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Welcome to Megaboston

How a small city almost became gigantic


Could Boston have become one of the world’s megacities? For Bostonians who treasure their dense, walkable urban space, it may seem like a shocking idea. But that was the ambition of a Brookline lawyer named Daniel J. Kiley, who 100 years ago this month submitted a bill to the Massachusetts Legislature that would have totally transformed the city, swallowing every municipality within 10 miles of the State House to create a unified “Greater Boston.”

Kiley’s bill proposed bringing 32 cities and towns — from industrial centers like Malden, Waltham, and Cambridge to leafy burgs like Wellesley, Lexington, and Nahant — within Boston’s borders. At some 327 square miles and with a population of 1.4 million, the huge new megalopolis would have been larger in area than New York City, Chicago, or Philadelphia.


Strange as it sounds now, the proposal was by no means absurd at the time. Boston’s borders had been growing for almost three centuries — who knew when it would stop? Then as now, greater Boston operated in many ways as one big metropolis. Why should this single economic engine be divided up into dozens of separate municipalities? Kiley’s proposal was part of a wave of expansionist thinking that spanned more than 30 years. Though its most radical ideas failed, it was deeply influential in how the region is structured today.

As farming villages became bedroom communities, the new class of commuters came to expect services like street lights, running water, sewers, streetcars, and paved roads. But it made no economic sense for each of them to sort out these public utilities independently. Starting around the turn of the century, politicians and economic leaders offered a succession of ideas for unifying the region. In 1896, the state Legislature considered a highly detailed proposal to create a new county, to be called the County of Boston. It would include the city and its suburbs and, it was hoped, allow centralized planning without sacrificing too much of towns’ and cities’ independence.


In 1910, the high-profile “Real Boston” campaign, led by Filene’s co-owner Edward Filene, pushed a similar scheme — but instead of a county, that campaign’s leaders envisioned an advisory board that could bring the region’s development agenda under one roof. As late as 1919, a Boston mayor, Andrew Peters, was calling for annexation. He dreamed of a continuous belt of coastal factories stretching from Lynn to Quincy, connected by a single city street network. Only “cumbrous and complicated” small-town red tape stood in the way of his vision. “We can hardly fling a bridge across one of our three rivers without framing legislation,” he wrote.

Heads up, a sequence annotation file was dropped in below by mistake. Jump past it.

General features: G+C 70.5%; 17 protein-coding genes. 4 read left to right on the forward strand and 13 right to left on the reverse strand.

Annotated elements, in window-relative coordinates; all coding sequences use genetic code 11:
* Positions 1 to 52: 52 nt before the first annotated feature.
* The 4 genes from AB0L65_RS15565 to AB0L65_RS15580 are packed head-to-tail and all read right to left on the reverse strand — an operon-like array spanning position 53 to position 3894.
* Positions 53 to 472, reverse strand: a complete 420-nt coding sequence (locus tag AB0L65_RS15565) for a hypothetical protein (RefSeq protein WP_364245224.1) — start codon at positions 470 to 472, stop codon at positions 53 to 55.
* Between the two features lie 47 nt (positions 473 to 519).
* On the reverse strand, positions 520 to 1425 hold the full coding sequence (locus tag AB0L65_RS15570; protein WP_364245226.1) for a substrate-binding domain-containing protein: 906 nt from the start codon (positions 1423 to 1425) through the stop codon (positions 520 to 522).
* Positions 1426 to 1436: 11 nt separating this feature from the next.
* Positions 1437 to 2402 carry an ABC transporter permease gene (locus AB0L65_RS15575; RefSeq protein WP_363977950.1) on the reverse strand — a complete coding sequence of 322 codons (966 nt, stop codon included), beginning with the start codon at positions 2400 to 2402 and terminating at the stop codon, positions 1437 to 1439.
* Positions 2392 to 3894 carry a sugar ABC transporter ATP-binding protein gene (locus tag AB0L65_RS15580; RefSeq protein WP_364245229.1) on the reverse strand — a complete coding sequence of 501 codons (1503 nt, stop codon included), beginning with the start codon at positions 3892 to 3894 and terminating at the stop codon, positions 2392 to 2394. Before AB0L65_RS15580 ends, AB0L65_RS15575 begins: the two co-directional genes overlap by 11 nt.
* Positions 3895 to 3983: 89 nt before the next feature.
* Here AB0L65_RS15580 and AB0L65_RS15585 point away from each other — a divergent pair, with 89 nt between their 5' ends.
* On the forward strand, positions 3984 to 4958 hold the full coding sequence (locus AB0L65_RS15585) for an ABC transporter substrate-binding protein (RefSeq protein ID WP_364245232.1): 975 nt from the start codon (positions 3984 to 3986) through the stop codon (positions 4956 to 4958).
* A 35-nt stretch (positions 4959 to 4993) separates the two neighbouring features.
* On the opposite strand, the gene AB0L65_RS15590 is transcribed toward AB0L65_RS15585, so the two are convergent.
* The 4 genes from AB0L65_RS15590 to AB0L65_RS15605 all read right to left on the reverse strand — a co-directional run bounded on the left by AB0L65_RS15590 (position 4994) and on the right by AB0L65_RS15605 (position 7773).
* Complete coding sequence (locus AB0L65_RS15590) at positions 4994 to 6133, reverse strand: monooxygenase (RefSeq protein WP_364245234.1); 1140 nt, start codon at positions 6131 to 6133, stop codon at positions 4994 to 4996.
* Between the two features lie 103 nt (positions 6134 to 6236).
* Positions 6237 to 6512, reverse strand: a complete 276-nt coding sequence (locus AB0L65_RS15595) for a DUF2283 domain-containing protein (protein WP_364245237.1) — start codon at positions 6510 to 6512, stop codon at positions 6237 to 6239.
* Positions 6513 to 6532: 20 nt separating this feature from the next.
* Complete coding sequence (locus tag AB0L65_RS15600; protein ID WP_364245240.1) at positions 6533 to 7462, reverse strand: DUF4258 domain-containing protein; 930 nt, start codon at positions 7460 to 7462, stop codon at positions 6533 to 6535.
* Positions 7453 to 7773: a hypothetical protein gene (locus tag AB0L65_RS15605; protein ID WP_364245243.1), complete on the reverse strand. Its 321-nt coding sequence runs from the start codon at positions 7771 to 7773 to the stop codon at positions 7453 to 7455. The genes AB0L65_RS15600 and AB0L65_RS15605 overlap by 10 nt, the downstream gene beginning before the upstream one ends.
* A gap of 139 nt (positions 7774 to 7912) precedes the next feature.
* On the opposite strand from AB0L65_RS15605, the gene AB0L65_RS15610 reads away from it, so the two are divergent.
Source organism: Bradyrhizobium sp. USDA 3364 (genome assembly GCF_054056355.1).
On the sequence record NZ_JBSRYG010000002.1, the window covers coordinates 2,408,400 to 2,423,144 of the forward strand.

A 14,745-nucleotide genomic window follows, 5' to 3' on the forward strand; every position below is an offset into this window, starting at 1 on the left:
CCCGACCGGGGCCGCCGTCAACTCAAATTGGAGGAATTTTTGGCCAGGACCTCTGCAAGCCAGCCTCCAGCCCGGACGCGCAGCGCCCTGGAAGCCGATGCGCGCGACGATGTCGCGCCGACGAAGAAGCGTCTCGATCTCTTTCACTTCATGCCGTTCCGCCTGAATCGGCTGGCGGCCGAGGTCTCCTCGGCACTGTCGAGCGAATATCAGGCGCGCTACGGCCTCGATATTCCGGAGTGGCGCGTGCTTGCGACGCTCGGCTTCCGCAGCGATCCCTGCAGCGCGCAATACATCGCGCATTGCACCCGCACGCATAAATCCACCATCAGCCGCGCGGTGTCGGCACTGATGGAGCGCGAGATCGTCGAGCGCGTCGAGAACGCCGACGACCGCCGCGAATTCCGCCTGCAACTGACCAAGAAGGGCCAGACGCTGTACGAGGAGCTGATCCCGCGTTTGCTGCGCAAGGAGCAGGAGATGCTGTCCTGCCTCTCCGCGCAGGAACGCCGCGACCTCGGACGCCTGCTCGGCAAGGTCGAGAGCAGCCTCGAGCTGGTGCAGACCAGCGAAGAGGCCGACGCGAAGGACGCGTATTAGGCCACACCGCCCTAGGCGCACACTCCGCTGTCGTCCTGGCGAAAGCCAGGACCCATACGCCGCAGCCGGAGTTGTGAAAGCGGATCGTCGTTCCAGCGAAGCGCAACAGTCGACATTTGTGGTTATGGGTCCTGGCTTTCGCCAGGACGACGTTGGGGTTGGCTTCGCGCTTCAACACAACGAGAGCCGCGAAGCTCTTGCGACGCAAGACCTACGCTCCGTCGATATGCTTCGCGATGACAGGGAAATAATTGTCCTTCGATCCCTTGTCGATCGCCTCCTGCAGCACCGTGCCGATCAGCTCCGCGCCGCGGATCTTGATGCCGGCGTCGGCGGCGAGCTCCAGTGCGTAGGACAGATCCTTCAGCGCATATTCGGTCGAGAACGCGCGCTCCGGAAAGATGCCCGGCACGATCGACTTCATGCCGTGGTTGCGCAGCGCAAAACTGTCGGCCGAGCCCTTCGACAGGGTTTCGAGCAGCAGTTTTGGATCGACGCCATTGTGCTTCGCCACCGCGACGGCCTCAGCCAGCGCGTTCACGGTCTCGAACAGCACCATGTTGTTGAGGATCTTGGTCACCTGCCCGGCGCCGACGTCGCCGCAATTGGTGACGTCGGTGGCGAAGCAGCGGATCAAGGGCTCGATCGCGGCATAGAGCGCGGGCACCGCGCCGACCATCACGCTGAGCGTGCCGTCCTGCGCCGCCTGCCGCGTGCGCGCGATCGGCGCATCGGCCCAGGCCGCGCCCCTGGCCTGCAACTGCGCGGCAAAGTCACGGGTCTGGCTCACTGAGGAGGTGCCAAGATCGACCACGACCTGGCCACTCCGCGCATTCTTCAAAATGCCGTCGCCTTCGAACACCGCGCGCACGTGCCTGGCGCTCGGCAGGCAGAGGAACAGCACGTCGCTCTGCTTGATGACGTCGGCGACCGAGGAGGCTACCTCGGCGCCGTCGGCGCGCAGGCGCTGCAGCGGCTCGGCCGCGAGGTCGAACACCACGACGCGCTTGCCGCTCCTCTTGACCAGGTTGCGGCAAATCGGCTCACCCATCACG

In the end, none of the ideas survived collision with the state’s political realities. Suburbs feared big-city corruption, rising tax bills, and encroaching urbanization, says Brooklyn College historian Michael Rawson, author of 2010’s “Eden on the Charles,” an account of Boston’s development. Boston’s exploding immigrant Irish population was a factor, too. “Some communities surrounding Boston thought that by avoiding annexation they could avoid an influx of immigrants — keep yourself separate from Boston, keep yourself separate from the Irish” was the mentality, he says.

In 1895 the regionwide Metropolitan Water Board was created. By 1909 it had grown to manage the region’s sewers, and the Boston area also formed commissions overseeing rapid transit, roads, the harbor, parks, and land. These special agencies ended up serving as a kind of state-controlled shadow government for the region, and in the end accomplished many annexationist goals without the pain of drawing new borders. In 1919, the water, sewer, and parks boards were combined into the Metropolitan District Commission. Today, agencies like the multitown MBTA and the Department of Conservation and Recreation can be seen as the lasting legacy of the Greater Boston movement.


On New Year’s Day 1912, in the same week that Kiley filed his ambitious petition, Hyde Park was annexed to Boston. To Kiley, it must have seemed like a good omen. In fact, however, it was to be the final piece of the puzzle. Since then, the city has added land only by filling in parts of the harbor. Today, residents of the city’s 22 wards and the suburbs beyond may all consider themselves to be “from Boston.” But, as far as the city’s official borders go, the basic footprint established one century ago has endured to this day.

Chris Marstall is the creative technologist at The Boston Globe. E-mail him at